ATLANTA — As the pandemic summer wound down and rolled into fall, the continuing sound of screeching tires and cars laying drag on Atlanta streets and parking lots became a huge problem for the city.
“Right now we are in the middle of a pandemic, and people are still looking for entertainment,” said Devin Barrington-Ward of the Black Futurists Group.
It became such a nightly problem that Atlanta Police made it a priority to stop. Police said just in the past week, they’ve made 312 street racing traffic stops.
Atlanta Police said the rise in racing and stunt driving incidents is not only a nuisance, but has also led to deadly crashes.
City Councilman Michael Julian Bond has introduced legislation which will require anyone arrested for street racing to face a judge before they can be released from jail.
Right now, officers can arrest people, but those arrested are able to post bond with their signature because Atlanta’s Municipal Court is currently closed.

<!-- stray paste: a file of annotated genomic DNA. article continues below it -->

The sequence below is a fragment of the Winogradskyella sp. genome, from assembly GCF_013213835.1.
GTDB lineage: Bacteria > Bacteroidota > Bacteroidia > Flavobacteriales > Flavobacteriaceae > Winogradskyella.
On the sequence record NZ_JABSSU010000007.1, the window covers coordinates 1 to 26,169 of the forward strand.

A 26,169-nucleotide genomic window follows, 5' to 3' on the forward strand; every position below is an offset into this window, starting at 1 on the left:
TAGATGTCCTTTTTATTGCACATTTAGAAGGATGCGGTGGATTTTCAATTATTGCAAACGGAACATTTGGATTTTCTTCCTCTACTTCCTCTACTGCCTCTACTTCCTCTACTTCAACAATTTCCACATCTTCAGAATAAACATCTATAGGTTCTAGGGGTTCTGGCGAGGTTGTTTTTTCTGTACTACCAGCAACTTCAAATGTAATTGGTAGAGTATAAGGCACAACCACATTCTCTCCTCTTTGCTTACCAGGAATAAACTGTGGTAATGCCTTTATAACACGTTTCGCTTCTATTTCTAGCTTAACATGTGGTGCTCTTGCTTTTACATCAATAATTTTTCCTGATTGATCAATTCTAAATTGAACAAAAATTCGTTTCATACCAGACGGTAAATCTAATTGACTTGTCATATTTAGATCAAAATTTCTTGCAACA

Channel 2′s Matt Johnson spoke with Bond about the proposed legislation. Bond said getting the alleged street racers in front of judges helps them find people who may be a threat to the public.
“Having the judge review the cases, separates a mild offender from someone who may be a habitual racer that’s causing you know, a lot of mayhem in the city,” he said.
Neighbors across the city have been pushing for solutions for months.
“My kids get woken up in the middle of the night, and that’s not good," said Atlanta resident Andrew Harding.
On Thursday night, a group of activists and community members gathered to have their voices heard too. Both are trying to push back against what they believe are the negative effects of a police crackdown.
“Figure out a solution that does not involve more police, more courts and more jail,” Ward said.
Johnson also spoke with some northwest Atlanta car enthusiasts who said the push to curb street racing is unfair.
“We’re targeted just like we would run down the street at 150 miles an hour,” said one car enthusiast.
“The police is always the knee jerk response, because typically, these activities involve black and brown people,” Ward added.
“This really doesn’t have anything to do with race at all, but has everything to do with the public safety,” said Bond.
One solution from those impacted by the noise: Use more advanced license plate readers and cameras and fewer trips to jail.
“And we’re not even using modern technology to try to do it,” said Harding.
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